The association of microphthalmia with coloboma and cataract is well recognised. Corneal opacity has, however, only been recorded in three isolated microphthalmia families, one of which demonstrated autosomal dominant inheritance, one recessive, and one X linked.5 9 11 One of these, a family from India consisting of four affected children of normal parents, was reported to have a similar phenotype to that seen in our pedigree.11Three of these siblings, aged between 8 and 14 years, were examined. All had bilateral microphthalmia, nystagmus, and anterior segment abnormalities. The eldest had an extremely microphthalmic left eye, with no evidence of a posterior segment on A-scan ultrasonography, and partial sclerocornea in the right eye. The second had no corneal anomalies, but did have bilateral congenital cataracts. The youngest had bilateral total sclerocornea, corneal vascularisation, and left congenital anterior staphyloma.
The range of anterior segment changes seen in this family is similar to that observed in the 14q32 linked family, and the mode of inheritance is identical. This apparent similarity might suggest a common genetic basis for the disorder in both families. It must be noted, however, that none of our family had microphthalmia and cataract in the absence of corneal changes, and that both corneal vascularisation and staphyloma formation were progressive degenerative processes in the 14q32 linked family, in complete contrast with the family reported by Ghose in whom they were congenital.11
Congenital microphthalmia associated with anterior segment anomalies and raised intraocular pressure represents a phenotype which may have important implications for the molecular biology of human eye development. This combination indicates an embryological defect involving both the optic cup, derived from neuroectoderm, and neural crest tissue from which the corneal stroma and endothelium, anterior iris stroma, ciliary body, sclera, and portions of trabecular meshwork, including endothelium, develop.14 Abnormal migration and/or proliferation of neural crest cells has been implicated in the development of several anterior segment dysgenesis and congenital glaucoma syndromes.15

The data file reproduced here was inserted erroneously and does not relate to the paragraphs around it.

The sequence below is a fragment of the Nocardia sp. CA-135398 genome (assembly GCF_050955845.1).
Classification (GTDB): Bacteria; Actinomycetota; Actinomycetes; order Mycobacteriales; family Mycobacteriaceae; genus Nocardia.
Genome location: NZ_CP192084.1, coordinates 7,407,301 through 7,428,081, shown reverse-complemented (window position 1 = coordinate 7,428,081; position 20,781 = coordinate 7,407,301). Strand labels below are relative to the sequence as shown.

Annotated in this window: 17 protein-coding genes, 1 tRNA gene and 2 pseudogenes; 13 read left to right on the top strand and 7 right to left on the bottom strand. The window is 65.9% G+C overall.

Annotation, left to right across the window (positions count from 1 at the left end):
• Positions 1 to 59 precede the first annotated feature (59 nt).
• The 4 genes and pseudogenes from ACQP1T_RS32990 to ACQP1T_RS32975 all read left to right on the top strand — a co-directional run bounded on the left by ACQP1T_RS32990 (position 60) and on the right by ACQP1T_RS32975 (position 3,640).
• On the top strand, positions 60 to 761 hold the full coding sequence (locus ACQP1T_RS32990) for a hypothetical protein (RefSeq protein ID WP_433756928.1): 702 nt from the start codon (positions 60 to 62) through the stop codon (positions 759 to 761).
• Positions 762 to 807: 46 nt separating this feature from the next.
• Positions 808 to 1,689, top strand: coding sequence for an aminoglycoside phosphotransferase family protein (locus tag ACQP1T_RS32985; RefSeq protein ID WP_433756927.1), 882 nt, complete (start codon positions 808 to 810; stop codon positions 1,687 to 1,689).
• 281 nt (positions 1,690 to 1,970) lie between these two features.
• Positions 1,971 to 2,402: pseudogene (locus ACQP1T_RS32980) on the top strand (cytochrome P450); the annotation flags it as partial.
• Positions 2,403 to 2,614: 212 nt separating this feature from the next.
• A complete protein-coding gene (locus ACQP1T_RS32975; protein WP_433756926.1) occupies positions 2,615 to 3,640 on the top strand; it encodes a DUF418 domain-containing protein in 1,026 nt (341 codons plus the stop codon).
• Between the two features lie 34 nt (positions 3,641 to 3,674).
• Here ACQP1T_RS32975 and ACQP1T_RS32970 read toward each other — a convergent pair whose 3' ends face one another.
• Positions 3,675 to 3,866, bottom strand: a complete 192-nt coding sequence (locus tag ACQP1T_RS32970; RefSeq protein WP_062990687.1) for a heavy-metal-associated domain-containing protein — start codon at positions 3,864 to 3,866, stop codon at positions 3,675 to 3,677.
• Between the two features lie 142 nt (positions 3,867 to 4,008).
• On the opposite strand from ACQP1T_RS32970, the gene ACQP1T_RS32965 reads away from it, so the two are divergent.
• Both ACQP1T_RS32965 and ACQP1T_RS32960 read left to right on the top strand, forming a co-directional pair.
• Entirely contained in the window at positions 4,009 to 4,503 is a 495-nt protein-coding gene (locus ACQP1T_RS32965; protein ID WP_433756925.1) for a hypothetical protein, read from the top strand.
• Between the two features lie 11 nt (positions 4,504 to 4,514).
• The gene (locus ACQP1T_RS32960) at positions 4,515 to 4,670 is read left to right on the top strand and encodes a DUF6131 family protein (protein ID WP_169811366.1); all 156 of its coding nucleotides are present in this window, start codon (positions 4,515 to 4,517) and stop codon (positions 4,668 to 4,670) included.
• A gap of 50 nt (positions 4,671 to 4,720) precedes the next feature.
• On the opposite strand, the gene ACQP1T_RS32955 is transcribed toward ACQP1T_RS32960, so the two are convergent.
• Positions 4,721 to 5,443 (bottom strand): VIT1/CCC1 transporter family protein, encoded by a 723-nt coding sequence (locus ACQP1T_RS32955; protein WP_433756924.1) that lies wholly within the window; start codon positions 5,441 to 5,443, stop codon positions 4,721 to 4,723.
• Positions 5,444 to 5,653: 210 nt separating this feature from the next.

At least 14 transcription factors that are essential for normal mammalian eye development have been described, along with 32 other tissue restricted transcription factors that are expressed at some stage in the developing or mature eye.16 17 Some of the human genes are homologues of Drosophila eye development genes (for example, eyeless,PAX6; sine oculis, Six3; andeyes absent,Eya), or of genes which have been shown to give rise to microphthalmia in mouse models (ocular retardation, CHX10; andmicrophthalmia,MITF). Four transcription factors (PAX2, PAX3,PAX6, and CRX) have been associated with ocular disease in humans, but none has been associated with isolated human microphthalmia.18-21
The 14q32 region, at the telomere of human chromosome 14q, is syntenic with a region of mouse chromosome 12 which contains a number of transcription factors, some of which are important in eye development. However, the human homologues of these genes can be excluded as candidates for 14q32 linked microphthalmia since they map outside the critical disease region defined by the observed recombination events.13 This suggests that this disease is due to mutations in a novel developmental gene that may be critical for eye development.
We would like to thank the family members for taking part in this study. This collaborative effort was made possible by Wellcome Trust Grant No 049571/Z/96/Z. Drs David A R Bessant and Annette M Payne are supported by the Medical Research Council of the UK (grant No G9301094).